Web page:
Smoothies: the perfect ratio for a beloved beverage

What defines a perfect smoothie is, both literally and figuratively, a matter of taste. 

Across the five senses of taste — sweet, sour, bitter, salty and umami — smoothies can land in practically every category except salty (unless you do
something very wrong). 

With so many flavors, possible ingredients and methods to smoothie creation, there is no objectively correct answer. 

However, after four years of experimentation on a grand scale, I have come to my correct answer. 

Before we actually explore the recipe itself, we must discuss some other important considerations and choices involved in smoothie creation.

The first step in creating the perfect smoothie is to decide what sort of flavor you’d like it to have. The two main flavor categories that smoothies fall into are sweet and citrusy. Other flavor profiles are possible, but are much less common and have far narrower appeal, so we will stick to these main two. 

This is where the idea of a perfect smoothie diverges drastically. 

When some people think of a good smoothie, they think of something sweet and rich, full of things like banana, strawberry, yogurt and protein powder. 

That, while a valid opinion, is not one that I share. 

I’ve always enjoyed fruits that are more tart and acidic, and that will be very clearly reflected in my recipe.

The next important consideration is whether to use fresh or frozen fruit, both of which have positives and negatives. 

On a purely taste basis, fresh fruit will win 100% of the time; however, it also comes with challenges.

Fresh fruit takes up more space in a fridge, expires pretty quickly and is generally more expensive for the quantity that you get when compared to its frozen counterpart. 

Frozen fruit, on the other hand, lacks some of the flavor and takes away a degree of freedom from the fruits that can be chosen. I will mention a frozen fruit-based smoothie recipe towards the end, but for the perfect smoothie, you must use fresh fruit.

Third, we must consider the liquid base of our smoothie. There are several common options here that can be used to different effect. 

Milk and yogurt are often used in sweeter smoothies, while orange juice, grapefruit juice and lemonade are all potential choices if you’re aiming for more of a tart flavor. 

Grapefruit is good in small quantities, but can overpower the rest of the ingredients if used in large amounts, and lemonade is a bit too sugary. I’ve found orange juice to be the best option in my testing.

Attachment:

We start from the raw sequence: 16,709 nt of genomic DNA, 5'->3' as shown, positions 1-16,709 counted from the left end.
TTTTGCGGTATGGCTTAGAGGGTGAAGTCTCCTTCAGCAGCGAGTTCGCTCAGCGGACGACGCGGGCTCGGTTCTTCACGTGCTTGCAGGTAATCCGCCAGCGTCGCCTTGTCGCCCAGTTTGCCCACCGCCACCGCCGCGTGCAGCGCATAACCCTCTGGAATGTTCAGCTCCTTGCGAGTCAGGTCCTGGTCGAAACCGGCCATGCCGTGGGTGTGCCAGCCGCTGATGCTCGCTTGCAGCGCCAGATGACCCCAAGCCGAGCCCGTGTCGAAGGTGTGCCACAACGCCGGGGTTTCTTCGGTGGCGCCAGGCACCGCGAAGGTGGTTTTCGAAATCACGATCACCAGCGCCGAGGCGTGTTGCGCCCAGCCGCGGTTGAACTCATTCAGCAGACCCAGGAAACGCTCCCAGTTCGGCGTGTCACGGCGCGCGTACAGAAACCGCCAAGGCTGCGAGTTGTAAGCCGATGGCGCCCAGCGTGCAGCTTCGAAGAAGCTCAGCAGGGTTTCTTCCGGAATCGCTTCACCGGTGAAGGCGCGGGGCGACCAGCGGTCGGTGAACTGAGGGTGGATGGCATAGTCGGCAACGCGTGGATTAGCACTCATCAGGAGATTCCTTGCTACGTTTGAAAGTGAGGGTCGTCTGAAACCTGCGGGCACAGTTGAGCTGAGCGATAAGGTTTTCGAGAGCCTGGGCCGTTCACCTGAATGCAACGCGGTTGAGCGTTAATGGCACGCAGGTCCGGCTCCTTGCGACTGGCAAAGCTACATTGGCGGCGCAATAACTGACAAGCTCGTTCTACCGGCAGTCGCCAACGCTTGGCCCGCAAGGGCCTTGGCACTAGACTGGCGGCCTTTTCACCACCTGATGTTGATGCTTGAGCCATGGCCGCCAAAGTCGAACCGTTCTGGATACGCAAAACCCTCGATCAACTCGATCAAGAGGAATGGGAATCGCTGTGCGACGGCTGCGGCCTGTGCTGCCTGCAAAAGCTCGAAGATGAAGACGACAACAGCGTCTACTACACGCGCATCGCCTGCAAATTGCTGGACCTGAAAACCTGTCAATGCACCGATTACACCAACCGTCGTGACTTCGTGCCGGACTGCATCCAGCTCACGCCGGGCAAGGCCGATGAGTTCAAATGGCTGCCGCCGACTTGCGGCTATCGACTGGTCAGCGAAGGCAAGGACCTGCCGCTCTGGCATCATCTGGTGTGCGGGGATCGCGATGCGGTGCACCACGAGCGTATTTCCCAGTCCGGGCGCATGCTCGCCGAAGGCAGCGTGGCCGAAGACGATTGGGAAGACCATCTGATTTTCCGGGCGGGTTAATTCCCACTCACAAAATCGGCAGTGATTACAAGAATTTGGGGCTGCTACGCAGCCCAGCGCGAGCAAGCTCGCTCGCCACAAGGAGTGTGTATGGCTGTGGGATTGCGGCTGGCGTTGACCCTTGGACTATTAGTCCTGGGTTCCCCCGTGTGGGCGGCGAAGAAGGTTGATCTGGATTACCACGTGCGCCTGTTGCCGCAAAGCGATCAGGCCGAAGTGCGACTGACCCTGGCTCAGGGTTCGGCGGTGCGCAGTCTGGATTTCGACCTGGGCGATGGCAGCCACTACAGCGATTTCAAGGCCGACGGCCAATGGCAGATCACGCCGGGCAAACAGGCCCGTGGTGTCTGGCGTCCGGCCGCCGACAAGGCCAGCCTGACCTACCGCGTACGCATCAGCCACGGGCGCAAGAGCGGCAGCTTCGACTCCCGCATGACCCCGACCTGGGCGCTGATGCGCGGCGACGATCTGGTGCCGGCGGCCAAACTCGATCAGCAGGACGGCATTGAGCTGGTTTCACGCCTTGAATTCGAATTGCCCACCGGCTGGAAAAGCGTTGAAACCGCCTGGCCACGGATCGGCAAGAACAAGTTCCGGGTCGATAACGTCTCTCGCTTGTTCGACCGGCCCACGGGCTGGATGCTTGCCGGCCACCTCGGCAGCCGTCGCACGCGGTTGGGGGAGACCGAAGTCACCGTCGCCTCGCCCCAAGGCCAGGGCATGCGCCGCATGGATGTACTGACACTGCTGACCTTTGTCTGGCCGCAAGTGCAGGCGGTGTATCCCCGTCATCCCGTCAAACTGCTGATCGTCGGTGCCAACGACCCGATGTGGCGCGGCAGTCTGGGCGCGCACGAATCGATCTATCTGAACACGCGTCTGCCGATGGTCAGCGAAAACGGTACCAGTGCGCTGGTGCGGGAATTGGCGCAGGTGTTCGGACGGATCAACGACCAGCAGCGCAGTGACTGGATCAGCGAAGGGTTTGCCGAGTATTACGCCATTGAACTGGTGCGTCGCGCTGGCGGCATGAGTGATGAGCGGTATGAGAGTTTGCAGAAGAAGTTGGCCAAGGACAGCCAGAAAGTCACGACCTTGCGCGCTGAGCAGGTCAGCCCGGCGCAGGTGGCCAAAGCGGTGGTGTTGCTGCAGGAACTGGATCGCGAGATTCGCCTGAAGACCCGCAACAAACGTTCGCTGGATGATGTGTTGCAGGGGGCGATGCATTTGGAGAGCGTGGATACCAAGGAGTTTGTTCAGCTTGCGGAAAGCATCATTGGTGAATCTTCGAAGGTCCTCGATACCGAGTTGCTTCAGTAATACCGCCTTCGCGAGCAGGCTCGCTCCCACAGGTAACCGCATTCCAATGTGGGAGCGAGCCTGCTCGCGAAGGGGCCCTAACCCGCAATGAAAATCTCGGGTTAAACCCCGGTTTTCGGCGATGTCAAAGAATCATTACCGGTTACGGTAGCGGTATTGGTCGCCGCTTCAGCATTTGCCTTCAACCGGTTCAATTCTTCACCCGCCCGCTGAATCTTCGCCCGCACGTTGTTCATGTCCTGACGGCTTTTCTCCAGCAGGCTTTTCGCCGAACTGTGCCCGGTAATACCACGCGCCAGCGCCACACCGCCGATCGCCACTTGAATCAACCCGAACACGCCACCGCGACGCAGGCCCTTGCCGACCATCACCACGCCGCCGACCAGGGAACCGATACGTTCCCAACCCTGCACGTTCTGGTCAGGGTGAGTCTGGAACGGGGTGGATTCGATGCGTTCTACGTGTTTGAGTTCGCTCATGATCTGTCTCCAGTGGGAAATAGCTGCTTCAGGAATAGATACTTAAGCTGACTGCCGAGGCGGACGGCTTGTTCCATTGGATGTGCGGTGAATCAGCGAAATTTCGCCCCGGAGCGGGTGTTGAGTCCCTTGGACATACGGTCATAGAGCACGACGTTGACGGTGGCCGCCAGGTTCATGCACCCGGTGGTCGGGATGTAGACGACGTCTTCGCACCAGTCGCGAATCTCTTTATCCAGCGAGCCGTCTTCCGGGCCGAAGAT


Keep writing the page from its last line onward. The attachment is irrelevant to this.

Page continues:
You can also use a combination of two or more (orange and cranberry juice, for instance, is a pretty great duo), but for the sake of simplicity and pure flavor, orange juice is our best bet.

Now that we have discussed these considerations, we can finally start putting together the ingredients themselves.

There are countless fruit combinations to try and I’ve tried a fair few of them. While some items can be swapped around, a few have remained pretty constant overall. A good smoothie needs good berries. Strawberries, raspberries, blueberries and blackberries should all ideally be added in for the best flavor combination. 

Using a pretty even amount of each berry, this should take up roughly half the solid contents of the smoothie. 

The other half should be mango, an unbeatable fruit and smoothie ingredient, and your choice of a fruit from the peach/plum family (can be part or whole depending on remaining space). 

Personally, nectarines are one of my favorite fruits and the one I’ve had the best results with. 

These ingredients by themselves would be enough to make a delicious smoothie, but there are several more things you should add for maximum effect. 

The juice of one half of a lemon and one half of a lime add some more tart flavor, and something like flax or chia seeds can give some additional health benefits without really affecting the  flavor of the drink.

The most important addition at this point, however, is ginger. 

A tiny piece of ginger will single handedly elevate a smoothie from good to great, even with subpar ingredients. At this point, your blender should be mostly full, with just enough room to add in a small amount of crushed ice. 

Fill roughly 20 or 30% with orange juice depending on how solid your fruits are (specifically the bigger ones), and blend until mixed properly. 

When the blender stops you will have created the perfect smoothie.

If fresh fruit isn’t an option, then a mix of frozen berries, frozen mango chunks and something like either frozen cherries or frozen peaches (in addition to the lemon, lime and ginger) will still create something incredible. 

A note for frozen fruit is that running it under hot water a few times will make it much easier to blend and will improve the consistency of the smoothie. 

Overall, the creation of a perfect smoothie is a journey that will be slightly different for each person who embarks upon it. 

There is a poetic beauty to it, one which may change the way you look at food itself. 

I wish you good luck, and hope that my advice may lead you to creating something truly great.